NMI Burial Excavation Records


Sites and Monuments Record No.: N/A Licence number: AE/04/22

Author: John î NŽill, Centre for Archaeological Fieldwork, School of Archaeology & Palaeoecology, Queen

Site type: Neolithic occupation

ITM: E 746457m, N 899334m

Latitude, Longitude (decimal degrees): 54.820470, -5.720950

In 2004 an excavation was undertaken at the site of a single replacement dwelling adjacent to the early 17th-century St John's Church. Testing of the vicinity had demonstrated the presence of a quantity of chipped and worked stone and other indications of prehistoric occupation.

The excavation trench measured 17m (east-west) by 9m, with extensions to the south where the test-trenches extended beyond the area available for excavation. The northern limits of the trench were not excavated, due to the presence of a sewer pipe. An active water pipe running obliquely across the centre of the trench, roughly east-west, was retained within a 1m-wide baulk. The western end of this was removed at the end of the excavation due to the proximity of archaeological features.

Earlier agricultural and horticultural activity had created a deposit of cultivated soils overlying an artificial horizon. The base of furrows, a path, a pipe trench and stone drains were identified with this activity. A significant quantity of chipped and knapped stone was recovered from the cultivated soils.

The artificial surface created by the agricultural activity retained features that appear to be associated with prehistoric settlement on the site. These included a number of heavily truncated post-holes and two possible slot-trenches in the north-western corner of the trench, and the northern end of a Neolithic house in the south-western corner of the trench.

In the north-western corner of the trench, the two slot-trenches were at right angles to a 1.2m gap between the 3m-long east-west slot and the 2m-long north-south slot. One post-hole was recorded within this area and a further post-hole was recorded to the east. Struck flint and some Neolithic pottery were recovered from the slot-trenches and it is plausible that this represents the remains of a Neolithic structure.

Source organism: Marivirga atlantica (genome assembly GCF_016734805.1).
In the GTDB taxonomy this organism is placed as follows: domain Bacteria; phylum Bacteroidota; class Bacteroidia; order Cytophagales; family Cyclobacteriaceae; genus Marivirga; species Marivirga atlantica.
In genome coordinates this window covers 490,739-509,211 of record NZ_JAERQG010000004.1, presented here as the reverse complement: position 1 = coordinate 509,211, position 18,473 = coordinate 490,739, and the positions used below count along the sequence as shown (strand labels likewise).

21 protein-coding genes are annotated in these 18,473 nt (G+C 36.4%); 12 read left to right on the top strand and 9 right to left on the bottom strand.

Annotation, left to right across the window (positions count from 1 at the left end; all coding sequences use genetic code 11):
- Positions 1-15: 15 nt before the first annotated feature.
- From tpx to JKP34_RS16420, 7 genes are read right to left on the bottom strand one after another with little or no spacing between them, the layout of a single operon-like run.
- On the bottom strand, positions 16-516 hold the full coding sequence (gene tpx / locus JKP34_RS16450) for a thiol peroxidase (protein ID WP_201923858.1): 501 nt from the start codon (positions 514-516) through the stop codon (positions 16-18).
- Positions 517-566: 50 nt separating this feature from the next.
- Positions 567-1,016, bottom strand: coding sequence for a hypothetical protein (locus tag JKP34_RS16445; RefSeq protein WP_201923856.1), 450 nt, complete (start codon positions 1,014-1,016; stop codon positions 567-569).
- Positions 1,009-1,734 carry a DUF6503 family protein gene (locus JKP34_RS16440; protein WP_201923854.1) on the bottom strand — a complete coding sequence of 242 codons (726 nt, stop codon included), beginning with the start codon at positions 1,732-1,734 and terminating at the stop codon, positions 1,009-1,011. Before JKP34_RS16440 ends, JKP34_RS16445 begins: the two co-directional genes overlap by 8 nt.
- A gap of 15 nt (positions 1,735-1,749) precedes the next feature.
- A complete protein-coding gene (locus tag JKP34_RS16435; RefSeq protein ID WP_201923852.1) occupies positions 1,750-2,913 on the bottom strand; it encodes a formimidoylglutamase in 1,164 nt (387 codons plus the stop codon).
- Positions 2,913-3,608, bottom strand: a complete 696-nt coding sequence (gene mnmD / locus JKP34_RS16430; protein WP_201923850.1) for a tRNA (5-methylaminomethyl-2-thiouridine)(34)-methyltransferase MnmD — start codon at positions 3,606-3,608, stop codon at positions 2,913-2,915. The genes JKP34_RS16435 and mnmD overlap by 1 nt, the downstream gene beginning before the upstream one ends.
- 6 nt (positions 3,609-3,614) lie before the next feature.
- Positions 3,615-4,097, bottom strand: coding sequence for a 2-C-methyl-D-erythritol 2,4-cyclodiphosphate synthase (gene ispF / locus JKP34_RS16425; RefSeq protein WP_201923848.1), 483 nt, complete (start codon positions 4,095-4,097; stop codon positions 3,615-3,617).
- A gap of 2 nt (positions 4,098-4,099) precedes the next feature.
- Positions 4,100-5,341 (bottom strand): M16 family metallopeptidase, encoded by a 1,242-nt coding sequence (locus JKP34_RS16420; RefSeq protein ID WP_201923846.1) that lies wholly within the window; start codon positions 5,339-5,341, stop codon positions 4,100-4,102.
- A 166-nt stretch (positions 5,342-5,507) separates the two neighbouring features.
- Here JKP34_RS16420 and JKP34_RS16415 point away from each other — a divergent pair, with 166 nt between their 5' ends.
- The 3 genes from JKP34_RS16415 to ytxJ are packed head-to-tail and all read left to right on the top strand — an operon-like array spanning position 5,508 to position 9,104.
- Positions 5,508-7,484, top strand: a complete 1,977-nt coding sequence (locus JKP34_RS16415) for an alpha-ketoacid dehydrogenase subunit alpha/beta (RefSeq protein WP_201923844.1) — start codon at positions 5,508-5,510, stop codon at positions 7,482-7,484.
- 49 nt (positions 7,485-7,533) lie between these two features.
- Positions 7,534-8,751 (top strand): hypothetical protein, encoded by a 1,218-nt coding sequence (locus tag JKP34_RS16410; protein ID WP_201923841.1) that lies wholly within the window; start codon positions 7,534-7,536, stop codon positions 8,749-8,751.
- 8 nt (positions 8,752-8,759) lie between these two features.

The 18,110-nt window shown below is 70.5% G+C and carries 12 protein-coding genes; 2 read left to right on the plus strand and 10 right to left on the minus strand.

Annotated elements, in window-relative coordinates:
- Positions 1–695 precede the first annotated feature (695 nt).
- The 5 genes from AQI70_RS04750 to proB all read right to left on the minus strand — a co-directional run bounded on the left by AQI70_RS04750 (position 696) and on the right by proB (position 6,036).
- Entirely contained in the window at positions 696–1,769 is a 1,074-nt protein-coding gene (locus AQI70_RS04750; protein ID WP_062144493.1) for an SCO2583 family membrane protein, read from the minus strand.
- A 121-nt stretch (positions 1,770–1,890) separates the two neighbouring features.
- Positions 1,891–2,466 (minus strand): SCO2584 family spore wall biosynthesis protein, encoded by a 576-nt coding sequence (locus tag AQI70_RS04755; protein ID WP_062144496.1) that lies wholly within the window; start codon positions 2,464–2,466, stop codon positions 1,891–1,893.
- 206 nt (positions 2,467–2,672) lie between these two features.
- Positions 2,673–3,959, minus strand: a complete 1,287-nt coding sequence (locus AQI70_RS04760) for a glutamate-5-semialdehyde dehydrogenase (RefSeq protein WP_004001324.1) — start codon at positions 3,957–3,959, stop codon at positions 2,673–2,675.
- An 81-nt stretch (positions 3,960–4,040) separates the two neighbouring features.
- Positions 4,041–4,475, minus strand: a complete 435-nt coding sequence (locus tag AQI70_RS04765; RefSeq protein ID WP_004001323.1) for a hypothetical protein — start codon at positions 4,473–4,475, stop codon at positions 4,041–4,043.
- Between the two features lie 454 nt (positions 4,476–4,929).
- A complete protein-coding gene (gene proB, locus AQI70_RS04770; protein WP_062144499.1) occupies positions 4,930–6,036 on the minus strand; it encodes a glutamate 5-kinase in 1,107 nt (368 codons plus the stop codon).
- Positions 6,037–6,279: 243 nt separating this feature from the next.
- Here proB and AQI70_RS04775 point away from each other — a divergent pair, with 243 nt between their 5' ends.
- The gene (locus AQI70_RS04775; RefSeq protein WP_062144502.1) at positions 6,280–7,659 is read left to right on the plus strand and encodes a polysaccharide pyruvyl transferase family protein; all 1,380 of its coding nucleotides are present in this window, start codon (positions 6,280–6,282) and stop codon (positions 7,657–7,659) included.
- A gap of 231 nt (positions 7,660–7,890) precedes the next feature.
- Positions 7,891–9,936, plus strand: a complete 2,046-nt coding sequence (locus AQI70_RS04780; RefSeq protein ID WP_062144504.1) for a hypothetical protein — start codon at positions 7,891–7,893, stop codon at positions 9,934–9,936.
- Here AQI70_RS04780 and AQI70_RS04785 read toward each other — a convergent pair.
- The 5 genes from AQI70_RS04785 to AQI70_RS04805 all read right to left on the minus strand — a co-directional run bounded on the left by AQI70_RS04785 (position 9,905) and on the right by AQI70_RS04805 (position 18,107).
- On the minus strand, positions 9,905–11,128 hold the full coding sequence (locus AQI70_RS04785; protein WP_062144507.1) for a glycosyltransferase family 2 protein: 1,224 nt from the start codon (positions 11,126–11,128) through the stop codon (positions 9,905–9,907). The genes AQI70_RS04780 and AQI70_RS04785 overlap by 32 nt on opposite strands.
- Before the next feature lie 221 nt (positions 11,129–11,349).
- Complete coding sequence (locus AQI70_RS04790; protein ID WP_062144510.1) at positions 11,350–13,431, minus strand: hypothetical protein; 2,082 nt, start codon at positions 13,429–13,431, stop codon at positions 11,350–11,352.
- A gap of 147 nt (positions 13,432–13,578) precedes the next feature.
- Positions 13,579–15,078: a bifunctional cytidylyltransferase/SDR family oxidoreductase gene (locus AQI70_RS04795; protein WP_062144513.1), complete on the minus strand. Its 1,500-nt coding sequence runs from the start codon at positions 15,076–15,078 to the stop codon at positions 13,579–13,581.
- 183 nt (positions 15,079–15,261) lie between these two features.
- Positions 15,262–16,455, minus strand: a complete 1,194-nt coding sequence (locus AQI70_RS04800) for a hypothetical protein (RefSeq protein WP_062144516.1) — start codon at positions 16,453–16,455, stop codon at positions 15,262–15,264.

In the south-western corner of the trench, a 3.95m-long slot-trench was recorded some 0.4m from the southern limits of the excavation. There were returns at the eastern and western end of this slot-trench, which was 0.25m wide and up to 0.3 deep. A later pit had truncated the western wall of the structure. Packing stones were present within the fill, although there was no clear indication of the previous locations of post-holes or planks. Some charcoal and at least one animal tooth were recovered from the upper fill. Significant quantities of flint cores and struck flakes were recovered, along with c. 100 sherds of Neolithic pottery, including various rim forms (one perforated), carinated sherds and body sherds. This slot-trench appears to represent the northern gable of a Neolithic house.

The excavation of the area of the proposed dwelling removed all archaeological deposits likely to be destroyed during construction of the replacement dwelling. Gahan and Long Ltd also investigated an adjoining site in 2004 (no report received).

It is anticipated that post-excavation analysis will shed further light on the date and nature of both prehistoric structures.